Exhibition Features New Encasement for the Charters of Freedom
Press Release · Friday, September 15, 2000
To kick off the commemoration of the 213th anniversary of the signing of the U. S. Constitution, the National Archives will open an exhibition unveiling of one of the new high-tech encasements that will protect the Charters of Freedom-the Declaration of Independence, the U.S. Constitution, and the Bill of Rights. On Friday, September 15, 2000, after an early morning ceremony open to the working press and invited guests, the public will get its first glimpse at the space-age housing designed to safeguard our nation's most precious documents from environmental hazards.
For three days only, from Friday, September 15 through Sunday, September 18, the public may view Page Two of the U.S. Constitution, which has been placed in this new housing. (Page Two has not been on display since 1989, when it was exhibited for one day only.) The display, which is free and open to the public, is the centerpiece of a new exhibition entitled "Preserving the Charters of Freedom." The exhibition will be in the National Archives Rotunda, located at Constitution Avenue, between 7th and 9th Streets, NW, through July 4, 2001. Hours are 10 A.M. to 5 P.M. To accommodate anticipated crowds, the Rotunda will remain open until 8 P.M. on Friday, September 15.
Beginning Monday, September 19, a manufacturing model of the new encasement with a facsimile of the Bill of Rights will replace Page Two of the Constitution. "Preserving the Charters of Freedom" chronicles the early preservation efforts by the National Bureau of Standards in the 1950's and the current project to remove the documents from their 50-year old housing, examine them and re-encase them in the new space-age housing. A video component shows the team of engineers at the National Institute of Standards and Technology manufacturing the encasement out of titanium and aluminum, the parchment being removed from its 1952 housing, the examination and preservation process, and the installation of the documents in its new housing.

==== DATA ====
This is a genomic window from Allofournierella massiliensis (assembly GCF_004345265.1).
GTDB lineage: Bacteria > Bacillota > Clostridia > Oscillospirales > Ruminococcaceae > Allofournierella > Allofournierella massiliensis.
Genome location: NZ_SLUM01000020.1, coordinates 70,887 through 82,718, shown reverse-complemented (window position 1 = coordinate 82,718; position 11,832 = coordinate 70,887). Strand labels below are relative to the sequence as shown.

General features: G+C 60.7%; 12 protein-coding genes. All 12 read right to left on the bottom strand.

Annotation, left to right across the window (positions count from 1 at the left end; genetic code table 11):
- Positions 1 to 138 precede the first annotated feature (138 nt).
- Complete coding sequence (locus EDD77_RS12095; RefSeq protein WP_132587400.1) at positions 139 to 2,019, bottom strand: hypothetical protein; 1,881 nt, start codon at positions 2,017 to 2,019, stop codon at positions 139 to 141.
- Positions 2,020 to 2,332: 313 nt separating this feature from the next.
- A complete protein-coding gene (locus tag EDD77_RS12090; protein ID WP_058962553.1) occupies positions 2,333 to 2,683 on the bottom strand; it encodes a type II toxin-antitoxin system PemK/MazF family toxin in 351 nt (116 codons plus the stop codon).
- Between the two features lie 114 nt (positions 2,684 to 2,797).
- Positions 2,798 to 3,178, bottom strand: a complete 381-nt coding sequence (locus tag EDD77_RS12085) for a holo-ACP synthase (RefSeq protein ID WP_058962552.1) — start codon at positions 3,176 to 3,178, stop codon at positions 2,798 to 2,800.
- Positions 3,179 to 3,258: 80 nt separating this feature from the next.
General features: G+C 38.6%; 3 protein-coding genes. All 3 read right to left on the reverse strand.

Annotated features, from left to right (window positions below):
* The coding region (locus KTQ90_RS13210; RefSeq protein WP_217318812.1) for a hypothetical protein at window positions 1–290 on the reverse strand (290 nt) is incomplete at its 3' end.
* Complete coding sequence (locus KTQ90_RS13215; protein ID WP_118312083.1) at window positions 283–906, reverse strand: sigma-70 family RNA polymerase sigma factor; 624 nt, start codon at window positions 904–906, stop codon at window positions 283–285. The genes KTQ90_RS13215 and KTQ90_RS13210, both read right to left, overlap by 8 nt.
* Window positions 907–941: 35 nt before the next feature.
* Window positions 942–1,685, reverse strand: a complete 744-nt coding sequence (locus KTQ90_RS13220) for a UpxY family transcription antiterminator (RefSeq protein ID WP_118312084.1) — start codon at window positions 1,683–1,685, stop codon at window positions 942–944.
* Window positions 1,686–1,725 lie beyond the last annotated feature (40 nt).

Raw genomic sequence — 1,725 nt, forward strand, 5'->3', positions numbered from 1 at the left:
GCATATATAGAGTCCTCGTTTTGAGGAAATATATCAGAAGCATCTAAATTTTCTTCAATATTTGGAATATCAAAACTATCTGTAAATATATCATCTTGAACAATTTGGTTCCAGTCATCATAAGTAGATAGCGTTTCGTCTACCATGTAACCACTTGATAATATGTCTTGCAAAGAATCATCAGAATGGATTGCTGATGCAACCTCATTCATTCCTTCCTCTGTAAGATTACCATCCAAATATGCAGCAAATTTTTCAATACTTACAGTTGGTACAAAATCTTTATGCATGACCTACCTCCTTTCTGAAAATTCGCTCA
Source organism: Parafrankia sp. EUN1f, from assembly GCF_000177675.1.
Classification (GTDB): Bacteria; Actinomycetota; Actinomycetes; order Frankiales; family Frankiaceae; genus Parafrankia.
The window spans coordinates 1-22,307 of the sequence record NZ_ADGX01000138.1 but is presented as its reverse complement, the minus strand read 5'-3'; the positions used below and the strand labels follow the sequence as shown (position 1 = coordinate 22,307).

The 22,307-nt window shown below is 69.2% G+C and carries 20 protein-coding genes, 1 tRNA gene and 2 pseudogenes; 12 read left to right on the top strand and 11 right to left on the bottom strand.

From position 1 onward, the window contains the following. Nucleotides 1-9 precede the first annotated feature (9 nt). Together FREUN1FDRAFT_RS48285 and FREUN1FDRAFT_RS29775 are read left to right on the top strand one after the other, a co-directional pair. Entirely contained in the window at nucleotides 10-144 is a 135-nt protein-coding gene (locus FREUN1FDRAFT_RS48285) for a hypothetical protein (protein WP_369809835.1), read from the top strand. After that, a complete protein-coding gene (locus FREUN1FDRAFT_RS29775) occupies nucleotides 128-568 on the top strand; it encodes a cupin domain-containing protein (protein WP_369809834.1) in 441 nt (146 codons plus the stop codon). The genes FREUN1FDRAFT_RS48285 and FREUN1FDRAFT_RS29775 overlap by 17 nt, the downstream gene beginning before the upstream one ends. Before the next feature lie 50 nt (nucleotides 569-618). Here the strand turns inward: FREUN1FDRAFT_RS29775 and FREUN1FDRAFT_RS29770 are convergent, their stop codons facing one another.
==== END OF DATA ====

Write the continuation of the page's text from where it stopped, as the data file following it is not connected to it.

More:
Corner models of the original housing and the new design will help visitors understand the construction of the encasements. A wooden mock-up of the renovated handicapped- accessible Rotunda that will be redesigned to display all six pages of the Charters of Freedom will also be on display.
"Preserving the Charters of Freedom" highlights the story of the planned National Archives Building renovation and the re-encasement of the Charters to the more than one million visitors who come to the National Archives each year. This renovation of the Rotunda and the surrounding exhibition space will include: restoring the two oversized murals by Barry Faulkner depicting the presentation of the Declaration of Independence and the Constitution; reconfiguring the display cases for the Charters of Freedom so that all four pages of the Constitution can be displayed (currently only the first and last pages can be displayed;) and so that the Declaration of Independence, the U.S. Constitution and the Bill of Rights will be accessible to handicapped visitors; and constructing new exhibition space to showcase some of the highlights from the National Archives collection.
The funding for re-encasement and building renovation is a public-private partnership. The U.S. Congress has appropriated funds for the new encasements for the Charters of Freedom and preliminary work for the renovation of the building. The AT&T Foundation, the Pew Charitable Trusts, Jeanette Cantrell Rudy, Madison "Al" and Lila Self, the John S. and James L. Knight Foundation, the Bay Foundation have supported the project.
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